Brakes, tyres and road deposits have become important contributors to the overall particle emissions of vehicles globally, with constituents in these wear particles considered to be harmful to human health (PM10 and PM2.5). Previous research has documented mass/size distributions, physical and chemical characteristics, emission factors and long-term implications and environmental occurrences. The complex path these pollutants take from their origins to the environment, however, is not fully understood. This is partly owing to the breadth of spatio-temporal scales involved in the advection-diffusion processes (nanometers to meters, microseconds to minutes). These short timescale particle transport mechanisms impact human exposure, such as pedestrians and cyclists, and initiate the long-term interaction of these pollutants with other environmental compartments. Here, we present an analysis for urban driving conditions to highlight the opportunities to reveal these complex pathways and formulate opinions that aim to stimulate future enquiry. We describe important vehicular areas and exposure scenarios where efforts should focus. Future interdisciplinary research into these particle transport mechanisms must be prioritised as it can provide the foundation for developing urgently needed pollution control strategies, transport infrastructure layouts and transport policies that mitigate, or possibly eliminate pollution exposure risks.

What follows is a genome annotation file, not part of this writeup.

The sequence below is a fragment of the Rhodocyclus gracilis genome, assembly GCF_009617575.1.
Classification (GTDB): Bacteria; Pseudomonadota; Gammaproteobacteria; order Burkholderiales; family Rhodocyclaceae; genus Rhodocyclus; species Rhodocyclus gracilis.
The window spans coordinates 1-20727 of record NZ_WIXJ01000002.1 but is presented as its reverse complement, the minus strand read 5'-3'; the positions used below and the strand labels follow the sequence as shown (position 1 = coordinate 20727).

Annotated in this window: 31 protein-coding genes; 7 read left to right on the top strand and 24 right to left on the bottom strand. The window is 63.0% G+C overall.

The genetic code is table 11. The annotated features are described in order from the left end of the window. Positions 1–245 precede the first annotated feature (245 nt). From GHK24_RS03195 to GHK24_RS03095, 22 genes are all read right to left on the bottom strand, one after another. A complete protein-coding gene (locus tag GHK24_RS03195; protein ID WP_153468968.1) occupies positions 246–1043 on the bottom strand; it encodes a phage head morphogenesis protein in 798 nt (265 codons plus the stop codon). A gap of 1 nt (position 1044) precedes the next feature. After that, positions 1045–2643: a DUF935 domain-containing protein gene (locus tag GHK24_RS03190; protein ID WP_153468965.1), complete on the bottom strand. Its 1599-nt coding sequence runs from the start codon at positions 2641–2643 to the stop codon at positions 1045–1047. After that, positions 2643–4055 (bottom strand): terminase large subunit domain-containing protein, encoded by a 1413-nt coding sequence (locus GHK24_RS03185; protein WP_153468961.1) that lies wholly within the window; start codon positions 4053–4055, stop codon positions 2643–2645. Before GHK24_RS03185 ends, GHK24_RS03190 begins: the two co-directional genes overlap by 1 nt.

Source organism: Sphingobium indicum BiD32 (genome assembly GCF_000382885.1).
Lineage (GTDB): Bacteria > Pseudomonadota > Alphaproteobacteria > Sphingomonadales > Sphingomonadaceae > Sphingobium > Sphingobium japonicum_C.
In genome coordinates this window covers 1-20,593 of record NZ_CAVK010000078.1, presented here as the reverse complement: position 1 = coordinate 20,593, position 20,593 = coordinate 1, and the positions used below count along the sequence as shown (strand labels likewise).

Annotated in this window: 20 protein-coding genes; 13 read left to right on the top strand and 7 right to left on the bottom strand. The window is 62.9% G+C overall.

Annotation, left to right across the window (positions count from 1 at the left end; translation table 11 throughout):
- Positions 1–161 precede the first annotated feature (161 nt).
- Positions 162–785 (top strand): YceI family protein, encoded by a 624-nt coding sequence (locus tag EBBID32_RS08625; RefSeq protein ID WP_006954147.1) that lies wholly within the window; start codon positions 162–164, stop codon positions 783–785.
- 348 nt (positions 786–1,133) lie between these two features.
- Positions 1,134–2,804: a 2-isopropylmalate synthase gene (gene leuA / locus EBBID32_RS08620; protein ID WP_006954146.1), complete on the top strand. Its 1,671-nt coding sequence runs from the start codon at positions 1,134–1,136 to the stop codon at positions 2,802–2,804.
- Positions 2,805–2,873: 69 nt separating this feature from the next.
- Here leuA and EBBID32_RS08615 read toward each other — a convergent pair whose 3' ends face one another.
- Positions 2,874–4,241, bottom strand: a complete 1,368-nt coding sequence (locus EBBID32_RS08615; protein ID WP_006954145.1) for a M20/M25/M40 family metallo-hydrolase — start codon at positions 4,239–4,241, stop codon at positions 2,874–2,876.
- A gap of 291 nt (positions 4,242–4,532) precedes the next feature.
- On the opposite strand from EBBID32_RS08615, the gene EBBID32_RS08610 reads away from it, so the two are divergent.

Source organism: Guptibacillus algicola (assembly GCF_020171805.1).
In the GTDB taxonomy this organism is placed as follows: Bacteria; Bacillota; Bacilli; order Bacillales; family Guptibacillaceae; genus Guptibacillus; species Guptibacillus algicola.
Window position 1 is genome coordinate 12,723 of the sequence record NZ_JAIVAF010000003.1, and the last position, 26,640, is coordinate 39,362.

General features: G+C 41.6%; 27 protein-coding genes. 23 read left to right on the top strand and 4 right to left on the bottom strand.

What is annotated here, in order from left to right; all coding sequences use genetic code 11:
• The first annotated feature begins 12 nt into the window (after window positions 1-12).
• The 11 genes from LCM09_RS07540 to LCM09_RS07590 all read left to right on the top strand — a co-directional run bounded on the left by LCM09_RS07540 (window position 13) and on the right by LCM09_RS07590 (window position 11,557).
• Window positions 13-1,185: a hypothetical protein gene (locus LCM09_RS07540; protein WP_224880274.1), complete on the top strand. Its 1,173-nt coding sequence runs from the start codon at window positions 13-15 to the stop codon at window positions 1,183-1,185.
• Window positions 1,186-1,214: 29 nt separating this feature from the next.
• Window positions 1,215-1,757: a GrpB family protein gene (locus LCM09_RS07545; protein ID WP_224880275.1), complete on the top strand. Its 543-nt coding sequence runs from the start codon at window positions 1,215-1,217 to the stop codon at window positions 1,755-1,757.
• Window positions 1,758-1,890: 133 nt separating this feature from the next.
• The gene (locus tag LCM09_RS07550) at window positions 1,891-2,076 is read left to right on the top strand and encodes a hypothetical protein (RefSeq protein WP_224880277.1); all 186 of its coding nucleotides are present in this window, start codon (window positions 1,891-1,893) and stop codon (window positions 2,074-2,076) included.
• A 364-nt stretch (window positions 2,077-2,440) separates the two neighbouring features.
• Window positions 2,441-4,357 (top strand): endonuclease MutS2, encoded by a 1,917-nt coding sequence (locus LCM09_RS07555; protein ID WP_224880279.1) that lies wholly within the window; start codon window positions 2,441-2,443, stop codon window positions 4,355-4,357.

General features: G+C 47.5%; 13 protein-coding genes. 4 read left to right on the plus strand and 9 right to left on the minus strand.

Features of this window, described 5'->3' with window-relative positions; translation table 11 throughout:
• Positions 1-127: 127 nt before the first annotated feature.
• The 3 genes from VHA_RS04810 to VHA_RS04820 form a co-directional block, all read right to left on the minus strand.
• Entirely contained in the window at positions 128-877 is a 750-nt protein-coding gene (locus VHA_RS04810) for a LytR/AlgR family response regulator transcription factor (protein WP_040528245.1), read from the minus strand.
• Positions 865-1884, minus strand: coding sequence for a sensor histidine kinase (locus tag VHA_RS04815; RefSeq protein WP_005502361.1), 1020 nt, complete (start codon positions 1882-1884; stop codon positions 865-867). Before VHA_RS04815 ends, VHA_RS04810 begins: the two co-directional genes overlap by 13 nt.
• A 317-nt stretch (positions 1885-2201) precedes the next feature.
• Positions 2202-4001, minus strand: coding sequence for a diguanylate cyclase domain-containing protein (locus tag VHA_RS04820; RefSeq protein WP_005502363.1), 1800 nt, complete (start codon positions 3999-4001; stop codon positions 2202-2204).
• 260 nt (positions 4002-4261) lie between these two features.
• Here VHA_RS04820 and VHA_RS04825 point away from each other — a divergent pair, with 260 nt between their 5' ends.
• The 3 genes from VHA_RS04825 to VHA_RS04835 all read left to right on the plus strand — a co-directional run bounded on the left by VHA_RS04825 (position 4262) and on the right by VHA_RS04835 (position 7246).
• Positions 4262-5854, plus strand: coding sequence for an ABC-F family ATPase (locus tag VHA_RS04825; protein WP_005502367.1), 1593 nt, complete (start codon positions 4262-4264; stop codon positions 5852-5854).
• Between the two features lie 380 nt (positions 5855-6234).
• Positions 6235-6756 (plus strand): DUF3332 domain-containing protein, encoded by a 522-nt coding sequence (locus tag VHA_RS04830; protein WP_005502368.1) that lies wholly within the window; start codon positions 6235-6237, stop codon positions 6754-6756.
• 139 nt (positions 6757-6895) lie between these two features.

Bibliographical noteFunding Information:
The authors acknowledge use of High Performance Computing facilities at the University of Birmingham (BlueBEAR). We are also grateful for the support from the Institute for Global Innovation ( IGI ) within the IGI- IAS Clean Air Emerging Theme.
© 2020 Elsevier Ltd
- Brake wear
- Emission exposure
- Tyre wear
- Vehicle emissions
ASJC Scopus subject areas
- Health, Toxicology and Mutagenesis